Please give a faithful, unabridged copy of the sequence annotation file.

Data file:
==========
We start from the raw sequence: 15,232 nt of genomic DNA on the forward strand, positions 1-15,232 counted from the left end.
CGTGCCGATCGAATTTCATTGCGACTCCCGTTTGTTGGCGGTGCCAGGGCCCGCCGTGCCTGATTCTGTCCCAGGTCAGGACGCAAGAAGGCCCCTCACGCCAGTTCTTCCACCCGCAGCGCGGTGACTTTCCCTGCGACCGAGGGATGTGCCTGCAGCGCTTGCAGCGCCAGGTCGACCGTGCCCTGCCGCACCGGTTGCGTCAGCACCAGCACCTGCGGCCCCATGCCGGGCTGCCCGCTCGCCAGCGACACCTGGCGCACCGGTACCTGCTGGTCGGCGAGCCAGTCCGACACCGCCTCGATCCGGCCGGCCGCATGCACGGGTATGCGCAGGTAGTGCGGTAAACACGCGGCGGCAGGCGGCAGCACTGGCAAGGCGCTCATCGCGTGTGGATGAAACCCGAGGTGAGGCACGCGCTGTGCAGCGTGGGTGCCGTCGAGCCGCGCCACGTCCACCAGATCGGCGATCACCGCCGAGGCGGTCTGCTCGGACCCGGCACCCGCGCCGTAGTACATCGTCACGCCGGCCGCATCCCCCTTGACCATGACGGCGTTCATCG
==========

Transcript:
We start from the raw sequence: 15,232 nt of genomic DNA on the forward strand, positions 1-15,232 counted from the left end.
CGTGCCGATCGAATTTCATTGCGACTCCCGTTTGTTGGCGGTGCCAGGGCCCGCCGTGCCTGATTCTGTCCCAGGTCAGGACGCAAGAAGGCCCCTCACGCCAGTTCTTCCACCCGCAGCGCGGTGACTTTCCCTGCGACCGAGGGATGTGCCTGCAGCGCTTGCAGCGCCAGGTCGACCGTGCCCTGCCGCACCGGTTGCGTCAGCACCAGCACCTGCGGCCCCATGCCGGGCTGCCCGCTCGCCAGCGACACCTGGCGCACCGGTACCTGCTGGTCGGCGAGCCAGTCCGACACCGCCTCGATCCGGCCGGCCGCATGCACGGGTATGCGCAGGTAGTGCGGTAAACACGCGGCGGCAGGCGGCAGCACTGGCAAGGCGCTCATCGCGTGTGGATGAAACCCGAGGTGAGGCACGCGCTGTGCAGCGTGGGTGCCGTCGAGCCGCGCCACGTCCACCAGATCGGCGATCACCGCCGAGGCGGTCTGCTCGGACCCGGCACCCGCGCCGTAGTACATCGTCACGCCGGCCGCATCCCCCTTGACCATGACGGCGTTCATCG